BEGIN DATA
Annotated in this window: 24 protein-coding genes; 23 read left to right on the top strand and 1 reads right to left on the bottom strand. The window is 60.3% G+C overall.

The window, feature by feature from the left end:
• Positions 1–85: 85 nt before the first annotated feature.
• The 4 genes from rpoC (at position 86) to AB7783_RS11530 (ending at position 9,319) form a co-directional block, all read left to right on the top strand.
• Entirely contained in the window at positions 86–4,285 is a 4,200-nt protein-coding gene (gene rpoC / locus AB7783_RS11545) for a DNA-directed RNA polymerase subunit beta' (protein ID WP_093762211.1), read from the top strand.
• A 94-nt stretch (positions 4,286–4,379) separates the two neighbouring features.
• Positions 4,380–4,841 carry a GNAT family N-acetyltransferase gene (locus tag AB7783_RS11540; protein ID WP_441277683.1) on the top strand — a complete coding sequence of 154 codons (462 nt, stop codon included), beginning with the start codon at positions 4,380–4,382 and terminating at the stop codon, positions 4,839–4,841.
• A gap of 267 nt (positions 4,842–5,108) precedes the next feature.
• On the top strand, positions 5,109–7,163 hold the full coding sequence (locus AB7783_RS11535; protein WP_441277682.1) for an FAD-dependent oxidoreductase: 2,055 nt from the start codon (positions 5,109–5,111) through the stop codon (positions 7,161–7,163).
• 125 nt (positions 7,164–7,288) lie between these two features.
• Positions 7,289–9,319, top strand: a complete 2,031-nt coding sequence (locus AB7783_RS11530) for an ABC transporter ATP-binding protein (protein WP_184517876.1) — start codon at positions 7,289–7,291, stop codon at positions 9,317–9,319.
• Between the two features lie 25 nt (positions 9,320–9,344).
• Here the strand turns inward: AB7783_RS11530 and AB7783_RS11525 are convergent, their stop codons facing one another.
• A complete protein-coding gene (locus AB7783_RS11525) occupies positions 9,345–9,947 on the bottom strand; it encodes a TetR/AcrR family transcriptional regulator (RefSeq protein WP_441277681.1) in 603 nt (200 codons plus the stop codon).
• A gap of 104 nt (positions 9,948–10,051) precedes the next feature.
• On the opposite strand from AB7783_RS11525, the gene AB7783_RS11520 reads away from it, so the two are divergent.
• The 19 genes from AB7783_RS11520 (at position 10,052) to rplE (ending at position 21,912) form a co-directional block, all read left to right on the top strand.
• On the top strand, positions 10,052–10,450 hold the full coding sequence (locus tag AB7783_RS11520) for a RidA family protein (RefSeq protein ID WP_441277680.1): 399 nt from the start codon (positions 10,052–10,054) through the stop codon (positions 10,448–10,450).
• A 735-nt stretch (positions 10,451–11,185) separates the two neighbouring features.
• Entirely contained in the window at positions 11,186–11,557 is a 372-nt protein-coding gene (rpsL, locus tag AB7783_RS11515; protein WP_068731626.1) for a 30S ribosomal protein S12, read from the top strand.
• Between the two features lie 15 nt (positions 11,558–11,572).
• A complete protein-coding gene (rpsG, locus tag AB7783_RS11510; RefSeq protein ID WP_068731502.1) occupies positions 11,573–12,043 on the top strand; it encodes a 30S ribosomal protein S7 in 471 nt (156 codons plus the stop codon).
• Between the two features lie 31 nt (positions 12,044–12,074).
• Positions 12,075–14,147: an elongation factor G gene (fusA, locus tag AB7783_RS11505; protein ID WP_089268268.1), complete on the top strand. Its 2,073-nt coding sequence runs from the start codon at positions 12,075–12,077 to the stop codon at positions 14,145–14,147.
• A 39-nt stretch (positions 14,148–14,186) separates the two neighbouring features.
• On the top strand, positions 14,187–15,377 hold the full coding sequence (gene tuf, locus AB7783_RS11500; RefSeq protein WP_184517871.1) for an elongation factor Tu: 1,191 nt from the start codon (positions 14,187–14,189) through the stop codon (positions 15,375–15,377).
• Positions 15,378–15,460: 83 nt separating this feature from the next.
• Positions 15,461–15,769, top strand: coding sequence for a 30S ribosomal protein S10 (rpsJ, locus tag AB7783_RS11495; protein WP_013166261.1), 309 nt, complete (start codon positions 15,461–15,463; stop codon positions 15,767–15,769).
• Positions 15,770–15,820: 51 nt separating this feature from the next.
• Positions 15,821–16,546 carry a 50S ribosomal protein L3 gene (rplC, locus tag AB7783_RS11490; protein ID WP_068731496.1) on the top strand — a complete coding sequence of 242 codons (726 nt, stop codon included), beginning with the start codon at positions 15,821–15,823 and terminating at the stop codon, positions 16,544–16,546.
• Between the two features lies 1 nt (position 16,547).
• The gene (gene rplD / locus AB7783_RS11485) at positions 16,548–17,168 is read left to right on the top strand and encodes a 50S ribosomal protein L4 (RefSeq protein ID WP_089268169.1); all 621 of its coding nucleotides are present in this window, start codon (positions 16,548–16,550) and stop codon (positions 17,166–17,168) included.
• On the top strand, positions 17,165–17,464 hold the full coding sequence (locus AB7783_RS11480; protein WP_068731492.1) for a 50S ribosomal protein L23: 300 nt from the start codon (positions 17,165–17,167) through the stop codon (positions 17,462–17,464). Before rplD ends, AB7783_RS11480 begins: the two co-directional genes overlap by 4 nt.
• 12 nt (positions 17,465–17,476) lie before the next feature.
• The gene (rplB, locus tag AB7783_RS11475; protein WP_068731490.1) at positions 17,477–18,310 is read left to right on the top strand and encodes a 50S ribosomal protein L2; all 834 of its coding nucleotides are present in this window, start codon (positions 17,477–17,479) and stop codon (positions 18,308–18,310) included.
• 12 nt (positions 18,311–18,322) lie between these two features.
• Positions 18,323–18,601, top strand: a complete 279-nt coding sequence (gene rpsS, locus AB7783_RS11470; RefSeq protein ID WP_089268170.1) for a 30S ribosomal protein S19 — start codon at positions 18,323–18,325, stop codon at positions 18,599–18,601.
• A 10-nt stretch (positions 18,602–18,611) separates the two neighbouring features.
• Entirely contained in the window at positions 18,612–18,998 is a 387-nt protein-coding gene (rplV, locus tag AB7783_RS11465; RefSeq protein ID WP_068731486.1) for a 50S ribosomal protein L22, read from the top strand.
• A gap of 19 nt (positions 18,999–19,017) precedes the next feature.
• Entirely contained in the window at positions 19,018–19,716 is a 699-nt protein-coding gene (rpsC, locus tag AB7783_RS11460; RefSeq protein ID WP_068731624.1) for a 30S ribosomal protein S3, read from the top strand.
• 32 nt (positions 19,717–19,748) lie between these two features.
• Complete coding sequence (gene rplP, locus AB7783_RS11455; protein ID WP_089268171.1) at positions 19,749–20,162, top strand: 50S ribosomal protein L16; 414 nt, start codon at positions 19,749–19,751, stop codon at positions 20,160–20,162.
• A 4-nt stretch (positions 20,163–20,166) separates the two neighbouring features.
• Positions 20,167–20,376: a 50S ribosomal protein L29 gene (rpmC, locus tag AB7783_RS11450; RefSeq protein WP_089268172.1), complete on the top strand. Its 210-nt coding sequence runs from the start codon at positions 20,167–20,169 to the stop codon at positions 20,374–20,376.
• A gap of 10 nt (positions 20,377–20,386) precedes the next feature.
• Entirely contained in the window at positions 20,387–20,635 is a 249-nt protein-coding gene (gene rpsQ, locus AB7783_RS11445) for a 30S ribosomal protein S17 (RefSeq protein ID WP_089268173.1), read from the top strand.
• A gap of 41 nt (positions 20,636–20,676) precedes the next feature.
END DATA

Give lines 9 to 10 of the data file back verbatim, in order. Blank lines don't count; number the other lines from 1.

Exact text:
• On the top strand, positions 5,109–7,163 hold the full coding sequence (locus AB7783_RS11535; protein WP_441277682.1) for an FAD-dependent oxidoreductase: 2,055 nt from the start codon (positions 5,109–5,111) through the stop codon (positions 7,161–7,163).
• 125 nt (positions 7,164–7,288) lie between these two features.